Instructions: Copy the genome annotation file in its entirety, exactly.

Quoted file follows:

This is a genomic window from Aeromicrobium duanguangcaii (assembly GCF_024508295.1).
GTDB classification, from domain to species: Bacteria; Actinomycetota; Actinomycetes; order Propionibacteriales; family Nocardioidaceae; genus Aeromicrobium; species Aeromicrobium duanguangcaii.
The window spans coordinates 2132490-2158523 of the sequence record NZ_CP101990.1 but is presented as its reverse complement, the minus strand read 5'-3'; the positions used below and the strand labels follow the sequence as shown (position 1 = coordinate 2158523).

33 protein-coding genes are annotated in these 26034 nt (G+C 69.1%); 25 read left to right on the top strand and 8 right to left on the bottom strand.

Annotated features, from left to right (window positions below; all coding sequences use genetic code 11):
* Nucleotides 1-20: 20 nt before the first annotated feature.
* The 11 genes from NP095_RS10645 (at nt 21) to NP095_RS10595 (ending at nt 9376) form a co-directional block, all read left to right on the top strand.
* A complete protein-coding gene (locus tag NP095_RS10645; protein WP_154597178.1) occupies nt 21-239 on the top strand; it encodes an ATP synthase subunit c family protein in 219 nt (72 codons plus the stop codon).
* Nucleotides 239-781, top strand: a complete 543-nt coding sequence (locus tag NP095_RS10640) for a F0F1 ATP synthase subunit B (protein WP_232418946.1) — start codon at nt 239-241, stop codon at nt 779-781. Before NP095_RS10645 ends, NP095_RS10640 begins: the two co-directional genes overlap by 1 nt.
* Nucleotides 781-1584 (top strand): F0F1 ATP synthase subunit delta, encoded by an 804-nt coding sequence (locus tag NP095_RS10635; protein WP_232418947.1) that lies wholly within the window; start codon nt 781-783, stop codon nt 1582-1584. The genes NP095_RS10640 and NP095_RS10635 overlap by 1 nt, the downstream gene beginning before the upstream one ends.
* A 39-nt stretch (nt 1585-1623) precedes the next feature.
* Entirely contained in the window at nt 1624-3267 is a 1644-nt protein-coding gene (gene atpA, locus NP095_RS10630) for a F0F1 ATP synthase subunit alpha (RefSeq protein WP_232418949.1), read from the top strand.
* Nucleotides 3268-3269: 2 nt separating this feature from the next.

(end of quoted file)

This is a genomic window from Aeromicrobium duanguangcaii (assembly GCF_024508295.1).
GTDB classification, from domain to species: Bacteria; Actinomycetota; Actinomycetes; order Propionibacteriales; family Nocardioidaceae; genus Aeromicrobium; species Aeromicrobium duanguangcaii.
The window spans coordinates 2132490-2158523 of the sequence record NZ_CP101990.1 but is presented as its reverse complement, the minus strand read 5'-3'; the positions used below and the strand labels follow the sequence as shown (position 1 = coordinate 2158523).

33 protein-coding genes are annotated in these 26034 nt (G+C 69.1%); 25 read left to right on the top strand and 8 right to left on the bottom strand.

Annotated features, from left to right (window positions below; all coding sequences use genetic code 11):
* Nucleotides 1-20: 20 nt before the first annotated feature.
* The 11 genes from NP095_RS10645 (at nt 21) to NP095_RS10595 (ending at nt 9376) form a co-directional block, all read left to right on the top strand.
* A complete protein-coding gene (locus tag NP095_RS10645; protein WP_154597178.1) occupies nt 21-239 on the top strand; it encodes an ATP synthase subunit c family protein in 219 nt (72 codons plus the stop codon).
* Nucleotides 239-781, top strand: a complete 543-nt coding sequence (locus tag NP095_RS10640) for a F0F1 ATP synthase subunit B (protein WP_232418946.1) — start codon at nt 239-241, stop codon at nt 779-781. Before NP095_RS10645 ends, NP095_RS10640 begins: the two co-directional genes overlap by 1 nt.
* Nucleotides 781-1584 (top strand): F0F1 ATP synthase subunit delta, encoded by an 804-nt coding sequence (locus tag NP095_RS10635; protein WP_232418947.1) that lies wholly within the window; start codon nt 781-783, stop codon nt 1582-1584. The genes NP095_RS10640 and NP095_RS10635 overlap by 1 nt, the downstream gene beginning before the upstream one ends.
* A 39-nt stretch (nt 1585-1623) precedes the next feature.
* Entirely contained in the window at nt 1624-3267 is a 1644-nt protein-coding gene (gene atpA, locus NP095_RS10630) for a F0F1 ATP synthase subunit alpha (RefSeq protein WP_232418949.1), read from the top strand.
* Nucleotides 3268-3269: 2 nt separating this feature from the next.